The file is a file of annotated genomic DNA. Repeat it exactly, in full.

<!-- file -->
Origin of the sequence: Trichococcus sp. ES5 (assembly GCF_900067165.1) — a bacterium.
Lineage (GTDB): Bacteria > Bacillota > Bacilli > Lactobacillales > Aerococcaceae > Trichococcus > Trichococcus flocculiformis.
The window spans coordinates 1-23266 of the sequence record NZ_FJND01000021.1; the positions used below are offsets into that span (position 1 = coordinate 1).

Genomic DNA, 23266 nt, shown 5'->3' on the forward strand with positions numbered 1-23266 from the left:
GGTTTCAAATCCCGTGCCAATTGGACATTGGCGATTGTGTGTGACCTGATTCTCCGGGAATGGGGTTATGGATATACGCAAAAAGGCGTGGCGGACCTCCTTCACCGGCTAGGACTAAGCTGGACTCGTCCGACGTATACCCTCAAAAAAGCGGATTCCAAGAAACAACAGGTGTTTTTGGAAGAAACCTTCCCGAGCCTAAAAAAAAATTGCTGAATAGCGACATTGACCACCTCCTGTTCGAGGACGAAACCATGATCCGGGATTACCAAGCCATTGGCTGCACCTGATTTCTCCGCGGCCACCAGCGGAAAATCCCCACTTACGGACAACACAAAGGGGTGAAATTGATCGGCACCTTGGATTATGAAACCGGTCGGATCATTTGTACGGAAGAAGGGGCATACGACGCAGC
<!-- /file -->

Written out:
Origin of the sequence: Trichococcus sp. ES5 (assembly GCF_900067165.1) — a bacterium.
Lineage (GTDB): Bacteria > Bacillota > Bacilli > Lactobacillales > Aerococcaceae > Trichococcus > Trichococcus flocculiformis.
The window spans coordinates 1-23266 of the sequence record NZ_FJND01000021.1; the positions used below are offsets into that span (position 1 = coordinate 1).

Genomic DNA, 23266 nt, shown 5'->3' on the forward strand with positions numbered 1-23266 from the left:
GGTTTCAAATCCCGTGCCAATTGGACATTGGCGATTGTGTGTGACCTGATTCTCCGGGAATGGGGTTATGGATATACGCAAAAAGGCGTGGCGGACCTCCTTCACCGGCTAGGACTAAGCTGGACTCGTCCGACGTATACCCTCAAAAAAGCGGATTCCAAGAAACAACAGGTGTTTTTGGAAGAAACCTTCCCGAGCCTAAAAAAAAATTGCTGAATAGCGACATTGACCACCTCCTGTTCGAGGACGAAACCATGATCCGGGATTACCAAGCCATTGGCTGCACCTGATTTCTCCGCGGCCACCAGCGGAAAATCCCCACTTACGGACAACACAAAGGGGTGAAATTGATCGGCACCTTGGATTATGAAACCGGTCGGATCATTTGTACGGAAGAAGGGGCATACGACGCAGC